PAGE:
Imagine taking a sunset cruise and seeing a pod of dolphins. Or discovering turtle hatchlings during an early morning walk on the beach. Or swimming with manta and sting rays in crystal clear water. Doesn’t that sound like the most epic vacation ever? We couldn’t agree more and Adventure Guides Gary Hites of Seahorse Water Safaris and Jessica Swindall from the Gulf County Volunteer Turtle Patrol know all the secrets of these “GCFL Firsts” and the traditions they’ve created for visitors.
Hites takes people out on guided snorkel and scallop trips and sunset cruises, which he says are a great introduction to St. Joseph Bay. There’s something about being on the water when the sun goes down. Being right in the middle of a 360-degree, panoramic view of your natural surroundings is a gentle, breathtaking experience.
Another cool thing about those sunset cruises? Dolphins. These playful creatures feed at dusk and, combined with a unique tidal current that flows out of the Intracoastal, they’re usually splashing about. Recently, Hites has seen pods of 12 and 24 dolphins!
Bonus experience: Hites also rents boats to visitors. For the past four years, he’s had two boys and two fathers rent a boat for a whole day out on the Bay. “Given the choice between Disney World or St. Joseph Bay, the boys choose the Bay,” recalls Hites. “It knocked us over!”
Another truly remarkable GCFL First? Being a part of the Gulf County Volunteer Turtle Patrol. Jessica Swindall’s background is in conservation behavior and she’s been the program’s volunteer coordinator for the past five years. “Gulf County is a huge hot spot for turtles and is the highest density beach in North Florida,” says Swindall. “What I find fascinating is the interaction between people and turtles. My favorite part is when someone sees a nest or crawl for the first time. It’s like a first time for me, too — every time!”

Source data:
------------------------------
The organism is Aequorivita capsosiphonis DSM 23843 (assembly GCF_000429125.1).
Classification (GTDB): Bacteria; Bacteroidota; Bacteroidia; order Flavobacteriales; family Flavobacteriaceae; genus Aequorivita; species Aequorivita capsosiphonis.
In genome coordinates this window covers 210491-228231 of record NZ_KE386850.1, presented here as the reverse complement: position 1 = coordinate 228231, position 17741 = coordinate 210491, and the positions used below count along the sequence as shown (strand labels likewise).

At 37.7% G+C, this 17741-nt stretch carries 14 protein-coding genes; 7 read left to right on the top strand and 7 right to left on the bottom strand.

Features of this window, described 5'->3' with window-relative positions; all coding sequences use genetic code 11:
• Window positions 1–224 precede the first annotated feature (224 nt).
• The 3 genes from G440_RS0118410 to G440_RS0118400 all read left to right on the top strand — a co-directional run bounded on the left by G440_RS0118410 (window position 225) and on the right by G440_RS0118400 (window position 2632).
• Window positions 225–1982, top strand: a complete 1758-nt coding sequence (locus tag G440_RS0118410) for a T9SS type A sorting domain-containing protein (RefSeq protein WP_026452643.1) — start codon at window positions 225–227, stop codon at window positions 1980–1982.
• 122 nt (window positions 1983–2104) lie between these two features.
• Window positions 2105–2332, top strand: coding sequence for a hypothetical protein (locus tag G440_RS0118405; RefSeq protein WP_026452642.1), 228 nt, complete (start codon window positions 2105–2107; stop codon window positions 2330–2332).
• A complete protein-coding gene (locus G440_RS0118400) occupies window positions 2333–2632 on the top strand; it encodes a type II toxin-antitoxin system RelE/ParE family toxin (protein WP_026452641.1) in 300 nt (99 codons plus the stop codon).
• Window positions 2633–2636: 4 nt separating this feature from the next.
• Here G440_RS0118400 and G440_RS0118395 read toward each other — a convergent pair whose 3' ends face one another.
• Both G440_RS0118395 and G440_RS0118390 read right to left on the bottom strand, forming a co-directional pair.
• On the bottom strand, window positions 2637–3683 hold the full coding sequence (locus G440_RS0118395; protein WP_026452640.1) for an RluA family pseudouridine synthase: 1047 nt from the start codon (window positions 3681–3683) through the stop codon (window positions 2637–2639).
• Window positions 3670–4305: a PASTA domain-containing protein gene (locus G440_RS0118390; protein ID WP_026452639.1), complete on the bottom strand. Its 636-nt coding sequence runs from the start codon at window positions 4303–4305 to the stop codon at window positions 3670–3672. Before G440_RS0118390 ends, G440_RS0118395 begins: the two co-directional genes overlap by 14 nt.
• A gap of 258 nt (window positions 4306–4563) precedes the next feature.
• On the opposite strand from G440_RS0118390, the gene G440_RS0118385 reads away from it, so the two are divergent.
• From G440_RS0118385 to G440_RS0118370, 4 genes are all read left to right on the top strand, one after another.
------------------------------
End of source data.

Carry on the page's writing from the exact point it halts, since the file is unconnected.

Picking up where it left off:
Imagine this: It’s just after sunrise and you’re with your family on the beach. It’s deafeningly quiet — all you hear are the waves crashing on the shore. You notice some marks on the sand and realize you’re close to a nest. As you carefully approach it, you witness baby hatchlings crawling toward the shore. Your kids squeal in delight with eyes wide as you step out of the way and watch this magnificent occurrence unfold.
Fun Fact: St. Joseph Bay is full of saltwater and has very little runoff, making it an exceptional place to snorkel. Manta and sting rays. Seahorses and bay scallops. The list goes on and on. And, it’s crystal clear — you can see as far as 15-feet down and it’s relatively shallow — perfect for watching fish chase one another for food.
Check out even more GCFL Firsts, and stay tuned for an update on this season’s turtle hatchlings.